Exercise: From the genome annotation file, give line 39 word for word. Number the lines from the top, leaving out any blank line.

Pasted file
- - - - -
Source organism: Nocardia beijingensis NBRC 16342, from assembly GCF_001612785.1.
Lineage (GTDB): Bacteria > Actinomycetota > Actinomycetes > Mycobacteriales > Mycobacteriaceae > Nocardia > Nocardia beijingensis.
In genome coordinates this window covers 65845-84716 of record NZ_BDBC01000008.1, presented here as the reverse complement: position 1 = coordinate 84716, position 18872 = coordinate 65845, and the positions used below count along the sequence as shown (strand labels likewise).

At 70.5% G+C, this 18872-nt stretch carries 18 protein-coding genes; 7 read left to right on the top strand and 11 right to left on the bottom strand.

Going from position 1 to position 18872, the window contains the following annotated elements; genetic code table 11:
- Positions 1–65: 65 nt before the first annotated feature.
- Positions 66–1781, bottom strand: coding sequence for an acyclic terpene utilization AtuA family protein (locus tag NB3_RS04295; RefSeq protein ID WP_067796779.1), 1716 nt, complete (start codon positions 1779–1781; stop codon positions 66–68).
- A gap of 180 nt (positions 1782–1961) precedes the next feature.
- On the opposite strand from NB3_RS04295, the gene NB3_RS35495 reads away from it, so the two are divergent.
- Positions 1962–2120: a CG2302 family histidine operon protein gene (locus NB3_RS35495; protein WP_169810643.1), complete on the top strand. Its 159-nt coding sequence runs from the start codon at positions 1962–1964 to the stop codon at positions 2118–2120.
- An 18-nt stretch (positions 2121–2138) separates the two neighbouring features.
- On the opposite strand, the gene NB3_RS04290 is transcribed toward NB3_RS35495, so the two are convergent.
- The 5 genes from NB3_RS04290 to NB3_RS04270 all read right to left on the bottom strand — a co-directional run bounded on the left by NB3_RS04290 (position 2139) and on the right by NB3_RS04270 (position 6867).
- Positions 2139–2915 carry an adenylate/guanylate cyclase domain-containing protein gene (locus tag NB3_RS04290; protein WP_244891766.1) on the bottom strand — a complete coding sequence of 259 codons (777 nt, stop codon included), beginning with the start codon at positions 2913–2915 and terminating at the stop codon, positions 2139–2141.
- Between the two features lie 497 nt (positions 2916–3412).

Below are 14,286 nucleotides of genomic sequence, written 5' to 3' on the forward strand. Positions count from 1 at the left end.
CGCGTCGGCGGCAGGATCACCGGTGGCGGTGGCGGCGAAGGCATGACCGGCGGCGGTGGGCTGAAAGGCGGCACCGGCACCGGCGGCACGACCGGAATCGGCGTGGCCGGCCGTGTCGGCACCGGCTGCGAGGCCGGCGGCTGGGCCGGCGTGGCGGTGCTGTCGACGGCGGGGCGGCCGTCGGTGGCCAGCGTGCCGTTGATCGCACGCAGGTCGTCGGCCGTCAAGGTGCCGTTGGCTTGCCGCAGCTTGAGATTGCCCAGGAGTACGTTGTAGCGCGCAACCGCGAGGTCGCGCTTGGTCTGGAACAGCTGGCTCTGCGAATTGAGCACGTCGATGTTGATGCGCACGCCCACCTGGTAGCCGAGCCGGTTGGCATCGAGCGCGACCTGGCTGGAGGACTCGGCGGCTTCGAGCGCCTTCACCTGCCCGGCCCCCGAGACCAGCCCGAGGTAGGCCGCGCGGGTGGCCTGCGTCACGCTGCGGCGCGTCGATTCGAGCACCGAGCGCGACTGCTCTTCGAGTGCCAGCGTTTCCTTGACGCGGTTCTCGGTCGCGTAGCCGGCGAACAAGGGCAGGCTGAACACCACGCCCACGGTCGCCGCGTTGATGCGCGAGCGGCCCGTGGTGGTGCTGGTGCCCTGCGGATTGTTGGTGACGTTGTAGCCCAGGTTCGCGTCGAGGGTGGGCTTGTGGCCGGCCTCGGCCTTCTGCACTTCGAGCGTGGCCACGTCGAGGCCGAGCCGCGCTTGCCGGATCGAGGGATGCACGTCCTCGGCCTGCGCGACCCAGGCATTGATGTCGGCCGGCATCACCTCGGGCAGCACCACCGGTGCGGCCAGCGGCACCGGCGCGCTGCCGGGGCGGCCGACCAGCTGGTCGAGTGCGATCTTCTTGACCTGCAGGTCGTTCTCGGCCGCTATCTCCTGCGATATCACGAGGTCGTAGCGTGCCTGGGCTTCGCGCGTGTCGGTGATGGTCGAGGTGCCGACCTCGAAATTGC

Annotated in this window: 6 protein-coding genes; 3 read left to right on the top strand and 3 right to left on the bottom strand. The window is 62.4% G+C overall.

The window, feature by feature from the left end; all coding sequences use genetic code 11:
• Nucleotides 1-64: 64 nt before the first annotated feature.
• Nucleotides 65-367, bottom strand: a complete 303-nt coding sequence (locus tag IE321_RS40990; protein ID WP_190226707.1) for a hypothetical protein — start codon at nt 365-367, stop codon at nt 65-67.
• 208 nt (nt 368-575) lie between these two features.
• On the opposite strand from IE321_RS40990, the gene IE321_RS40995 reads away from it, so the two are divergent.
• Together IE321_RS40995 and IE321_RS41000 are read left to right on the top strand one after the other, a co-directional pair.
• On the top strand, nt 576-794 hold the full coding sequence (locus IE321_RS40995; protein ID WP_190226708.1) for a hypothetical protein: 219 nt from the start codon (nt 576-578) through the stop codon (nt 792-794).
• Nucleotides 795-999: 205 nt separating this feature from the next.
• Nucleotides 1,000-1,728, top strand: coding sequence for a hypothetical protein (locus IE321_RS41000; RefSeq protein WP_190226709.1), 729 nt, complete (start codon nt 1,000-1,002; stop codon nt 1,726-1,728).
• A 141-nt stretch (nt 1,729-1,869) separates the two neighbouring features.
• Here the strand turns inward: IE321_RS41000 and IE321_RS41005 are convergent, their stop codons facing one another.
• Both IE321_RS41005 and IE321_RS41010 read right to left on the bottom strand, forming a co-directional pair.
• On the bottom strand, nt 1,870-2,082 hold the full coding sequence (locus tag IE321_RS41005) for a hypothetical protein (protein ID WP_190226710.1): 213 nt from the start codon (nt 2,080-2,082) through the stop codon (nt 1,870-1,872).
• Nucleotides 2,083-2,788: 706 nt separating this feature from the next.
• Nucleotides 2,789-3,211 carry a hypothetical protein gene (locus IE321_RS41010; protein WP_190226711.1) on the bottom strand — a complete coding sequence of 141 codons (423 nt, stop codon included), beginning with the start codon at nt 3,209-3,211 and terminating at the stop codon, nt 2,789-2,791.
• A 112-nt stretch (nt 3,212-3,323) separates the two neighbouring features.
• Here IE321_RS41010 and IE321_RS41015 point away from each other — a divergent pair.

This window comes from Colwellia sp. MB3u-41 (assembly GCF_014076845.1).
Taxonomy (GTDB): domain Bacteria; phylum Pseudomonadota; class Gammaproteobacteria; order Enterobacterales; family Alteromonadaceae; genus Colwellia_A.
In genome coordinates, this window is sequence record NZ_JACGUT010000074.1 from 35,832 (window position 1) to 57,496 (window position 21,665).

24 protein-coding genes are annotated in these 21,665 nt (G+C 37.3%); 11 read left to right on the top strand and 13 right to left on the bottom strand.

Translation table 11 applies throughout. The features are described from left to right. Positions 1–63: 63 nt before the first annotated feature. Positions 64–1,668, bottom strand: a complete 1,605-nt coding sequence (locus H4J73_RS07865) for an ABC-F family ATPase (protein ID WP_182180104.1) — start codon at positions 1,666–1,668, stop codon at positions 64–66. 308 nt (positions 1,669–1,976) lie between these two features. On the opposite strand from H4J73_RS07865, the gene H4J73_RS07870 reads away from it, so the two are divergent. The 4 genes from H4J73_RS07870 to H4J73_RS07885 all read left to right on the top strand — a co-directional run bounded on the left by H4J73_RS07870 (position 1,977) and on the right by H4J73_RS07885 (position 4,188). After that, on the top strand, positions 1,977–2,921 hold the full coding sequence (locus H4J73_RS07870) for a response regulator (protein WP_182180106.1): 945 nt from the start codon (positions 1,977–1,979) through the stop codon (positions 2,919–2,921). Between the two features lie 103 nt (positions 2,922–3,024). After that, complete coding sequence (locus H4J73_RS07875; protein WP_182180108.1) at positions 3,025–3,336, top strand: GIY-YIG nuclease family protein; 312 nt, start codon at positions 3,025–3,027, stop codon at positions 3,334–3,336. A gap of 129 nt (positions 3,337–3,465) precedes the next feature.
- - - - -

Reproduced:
24 protein-coding genes are annotated in these 21,665 nt (G+C 37.3%); 11 read left to right on the top strand and 13 right to left on the bottom strand.